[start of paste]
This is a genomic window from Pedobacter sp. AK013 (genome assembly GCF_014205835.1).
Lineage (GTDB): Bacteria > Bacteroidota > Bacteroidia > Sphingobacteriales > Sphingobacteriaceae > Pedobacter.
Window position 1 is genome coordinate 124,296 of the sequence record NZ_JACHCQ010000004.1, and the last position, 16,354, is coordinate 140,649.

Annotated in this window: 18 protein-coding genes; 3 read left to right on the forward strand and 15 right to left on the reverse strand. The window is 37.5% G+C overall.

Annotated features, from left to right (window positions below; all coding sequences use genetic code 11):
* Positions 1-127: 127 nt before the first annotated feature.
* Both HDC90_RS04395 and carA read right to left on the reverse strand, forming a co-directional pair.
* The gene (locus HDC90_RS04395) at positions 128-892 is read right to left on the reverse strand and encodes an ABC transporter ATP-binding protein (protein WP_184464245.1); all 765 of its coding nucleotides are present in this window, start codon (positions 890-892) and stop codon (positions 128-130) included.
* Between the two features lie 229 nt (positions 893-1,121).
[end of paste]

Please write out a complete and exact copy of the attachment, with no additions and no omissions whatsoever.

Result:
This is a genomic window from Pedobacter sp. AK013 (genome assembly GCF_014205835.1).
Lineage (GTDB): Bacteria > Bacteroidota > Bacteroidia > Sphingobacteriales > Sphingobacteriaceae > Pedobacter.
Window position 1 is genome coordinate 124,296 of the sequence record NZ_JACHCQ010000004.1, and the last position, 16,354, is coordinate 140,649.

Annotated in this window: 18 protein-coding genes; 3 read left to right on the forward strand and 15 right to left on the reverse strand. The window is 37.5% G+C overall.

Annotated features, from left to right (window positions below; all coding sequences use genetic code 11):
* Positions 1-127: 127 nt before the first annotated feature.
* Both HDC90_RS04395 and carA read right to left on the reverse strand, forming a co-directional pair.
* The gene (locus HDC90_RS04395) at positions 128-892 is read right to left on the reverse strand and encodes an ABC transporter ATP-binding protein (protein WP_184464245.1); all 765 of its coding nucleotides are present in this window, start codon (positions 890-892) and stop codon (positions 128-130) included.
* Between the two features lie 229 nt (positions 893-1,121).